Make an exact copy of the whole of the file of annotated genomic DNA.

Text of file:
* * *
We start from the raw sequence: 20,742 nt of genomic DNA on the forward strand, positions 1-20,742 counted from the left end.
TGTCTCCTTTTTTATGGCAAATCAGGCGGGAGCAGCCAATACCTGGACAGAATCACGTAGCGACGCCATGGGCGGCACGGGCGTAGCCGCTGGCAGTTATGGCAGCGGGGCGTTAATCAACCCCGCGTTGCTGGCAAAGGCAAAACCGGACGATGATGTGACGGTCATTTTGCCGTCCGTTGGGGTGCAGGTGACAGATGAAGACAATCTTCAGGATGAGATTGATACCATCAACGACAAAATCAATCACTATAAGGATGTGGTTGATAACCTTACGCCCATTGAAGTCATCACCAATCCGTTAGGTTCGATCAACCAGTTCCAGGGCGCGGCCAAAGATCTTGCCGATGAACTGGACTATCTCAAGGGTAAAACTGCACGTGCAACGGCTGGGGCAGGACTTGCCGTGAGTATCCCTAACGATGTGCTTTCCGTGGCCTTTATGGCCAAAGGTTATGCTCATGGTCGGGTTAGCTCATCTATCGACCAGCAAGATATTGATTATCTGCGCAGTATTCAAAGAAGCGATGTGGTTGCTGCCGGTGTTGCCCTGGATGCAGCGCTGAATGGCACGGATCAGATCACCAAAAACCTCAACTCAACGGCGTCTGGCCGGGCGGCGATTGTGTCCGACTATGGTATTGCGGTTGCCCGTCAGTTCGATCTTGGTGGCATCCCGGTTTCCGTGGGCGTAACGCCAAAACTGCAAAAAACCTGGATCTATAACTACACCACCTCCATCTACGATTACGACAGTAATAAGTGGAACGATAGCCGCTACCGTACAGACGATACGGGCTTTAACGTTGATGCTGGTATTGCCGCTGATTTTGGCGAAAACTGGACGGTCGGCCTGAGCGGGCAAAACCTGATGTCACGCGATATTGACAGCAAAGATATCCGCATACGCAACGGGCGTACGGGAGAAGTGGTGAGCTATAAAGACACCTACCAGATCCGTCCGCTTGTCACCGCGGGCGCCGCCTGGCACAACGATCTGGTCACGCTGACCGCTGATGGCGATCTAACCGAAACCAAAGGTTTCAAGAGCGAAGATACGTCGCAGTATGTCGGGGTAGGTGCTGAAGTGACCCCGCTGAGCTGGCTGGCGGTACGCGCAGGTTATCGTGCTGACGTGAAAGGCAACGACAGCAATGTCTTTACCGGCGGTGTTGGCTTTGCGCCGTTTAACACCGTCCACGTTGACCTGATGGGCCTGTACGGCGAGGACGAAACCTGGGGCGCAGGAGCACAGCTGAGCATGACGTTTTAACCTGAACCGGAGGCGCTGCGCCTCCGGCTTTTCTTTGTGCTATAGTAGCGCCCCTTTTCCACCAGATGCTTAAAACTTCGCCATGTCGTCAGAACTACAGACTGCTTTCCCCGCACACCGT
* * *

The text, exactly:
We start from the raw sequence: 20,742 nt of genomic DNA on the forward strand, positions 1-20,742 counted from the left end.
TGTCTCCTTTTTTATGGCAAATCAGGCGGGAGCAGCCAATACCTGGACAGAATCACGTAGCGACGCCATGGGCGGCACGGGCGTAGCCGCTGGCAGTTATGGCAGCGGGGCGTTAATCAACCCCGCGTTGCTGGCAAAGGCAAAACCGGACGATGATGTGACGGTCATTTTGCCGTCCGTTGGGGTGCAGGTGACAGATGAAGACAATCTTCAGGATGAGATTGATACCATCAACGACAAAATCAATCACTATAAGGATGTGGTTGATAACCTTACGCCCATTGAAGTCATCACCAATCCGTTAGGTTCGATCAACCAGTTCCAGGGCGCGGCCAAAGATCTTGCCGATGAACTGGACTATCTCAAGGGTAAAACTGCACGTGCAACGGCTGGGGCAGGACTTGCCGTGAGTATCCCTAACGATGTGCTTTCCGTGGCCTTTATGGCCAAAGGTTATGCTCATGGTCGGGTTAGCTCATCTATCGACCAGCAAGATATTGATTATCTGCGCAGTATTCAAAGAAGCGATGTGGTTGCTGCCGGTGTTGCCCTGGATGCAGCGCTGAATGGCACGGATCAGATCACCAAAAACCTCAACTCAACGGCGTCTGGCCGGGCGGCGATTGTGTCCGACTATGGTATTGCGGTTGCCCGTCAGTTCGATCTTGGTGGCATCCCGGTTTCCGTGGGCGTAACGCCAAAACTGCAAAAAACCTGGATCTATAACTACACCACCTCCATCTACGATTACGACAGTAATAAGTGGAACGATAGCCGCTACCGTACAGACGATACGGGCTTTAACGTTGATGCTGGTATTGCCGCTGATTTTGGCGAAAACTGGACGGTCGGCCTGAGCGGGCAAAACCTGATGTCACGCGATATTGACAGCAAAGATATCCGCATACGCAACGGGCGTACGGGAGAAGTGGTGAGCTATAAAGACACCTACCAGATCCGTCCGCTTGTCACCGCGGGCGCCGCCTGGCACAACGATCTGGTCACGCTGACCGCTGATGGCGATCTAACCGAAACCAAAGGTTTCAAGAGCGAAGATACGTCGCAGTATGTCGGGGTAGGTGCTGAAGTGACCCCGCTGAGCTGGCTGGCGGTACGCGCAGGTTATCGTGCTGACGTGAAAGGCAACGACAGCAATGTCTTTACCGGCGGTGTTGGCTTTGCGCCGTTTAACACCGTCCACGTTGACCTGATGGGCCTGTACGGCGAGGACGAAACCTGGGGCGCAGGAGCACAGCTGAGCATGACGTTTTAACCTGAACCGGAGGCGCTGCGCCTCCGGCTTTTCTTTGTGCTATAGTAGCGCCCCTTTTCCACCAGATGCTTAAAACTTCGCCATGTCGTCAGAACTACAGACTGCTTTCCCCGCACACCGT